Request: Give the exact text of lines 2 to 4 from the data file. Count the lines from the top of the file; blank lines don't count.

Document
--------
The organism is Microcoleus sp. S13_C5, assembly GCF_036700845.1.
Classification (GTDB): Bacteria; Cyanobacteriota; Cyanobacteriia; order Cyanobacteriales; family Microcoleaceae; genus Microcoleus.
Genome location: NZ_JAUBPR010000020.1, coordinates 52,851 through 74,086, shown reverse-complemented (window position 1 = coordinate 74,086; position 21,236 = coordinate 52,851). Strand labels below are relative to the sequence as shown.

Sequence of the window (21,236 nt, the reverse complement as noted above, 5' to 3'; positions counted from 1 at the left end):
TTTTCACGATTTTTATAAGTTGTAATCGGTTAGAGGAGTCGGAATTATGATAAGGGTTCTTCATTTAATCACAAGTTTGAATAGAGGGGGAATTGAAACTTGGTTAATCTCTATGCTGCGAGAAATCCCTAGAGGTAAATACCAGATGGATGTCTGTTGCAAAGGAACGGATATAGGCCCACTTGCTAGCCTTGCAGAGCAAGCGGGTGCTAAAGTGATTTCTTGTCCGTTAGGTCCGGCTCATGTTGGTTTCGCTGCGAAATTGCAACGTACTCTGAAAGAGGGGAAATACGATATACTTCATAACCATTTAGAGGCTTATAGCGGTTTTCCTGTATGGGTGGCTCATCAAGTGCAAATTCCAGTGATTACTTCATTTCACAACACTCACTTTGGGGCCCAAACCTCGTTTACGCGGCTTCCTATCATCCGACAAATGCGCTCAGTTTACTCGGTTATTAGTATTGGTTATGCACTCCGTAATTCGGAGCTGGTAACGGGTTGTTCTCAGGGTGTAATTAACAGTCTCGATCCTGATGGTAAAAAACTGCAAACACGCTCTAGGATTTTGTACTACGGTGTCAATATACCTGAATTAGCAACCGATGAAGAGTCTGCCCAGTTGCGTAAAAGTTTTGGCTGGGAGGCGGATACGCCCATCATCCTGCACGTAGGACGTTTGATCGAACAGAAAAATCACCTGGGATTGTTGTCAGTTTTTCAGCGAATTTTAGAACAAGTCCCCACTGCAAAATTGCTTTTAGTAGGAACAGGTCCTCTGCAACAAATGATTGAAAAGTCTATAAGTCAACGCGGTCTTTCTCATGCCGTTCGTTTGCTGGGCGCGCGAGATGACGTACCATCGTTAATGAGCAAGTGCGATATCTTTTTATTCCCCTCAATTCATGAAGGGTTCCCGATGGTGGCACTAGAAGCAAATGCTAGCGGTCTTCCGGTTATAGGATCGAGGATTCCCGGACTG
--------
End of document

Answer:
Classification (GTDB): Bacteria; Cyanobacteriota; Cyanobacteriia; order Cyanobacteriales; family Microcoleaceae; genus Microcoleus.
Genome location: NZ_JAUBPR010000020.1, coordinates 52,851 through 74,086, shown reverse-complemented (window position 1 = coordinate 74,086; position 21,236 = coordinate 52,851). Strand labels below are relative to the sequence as shown.

Sequence of the window (21,236 nt, the reverse complement as noted above, 5' to 3'; positions counted from 1 at the left end):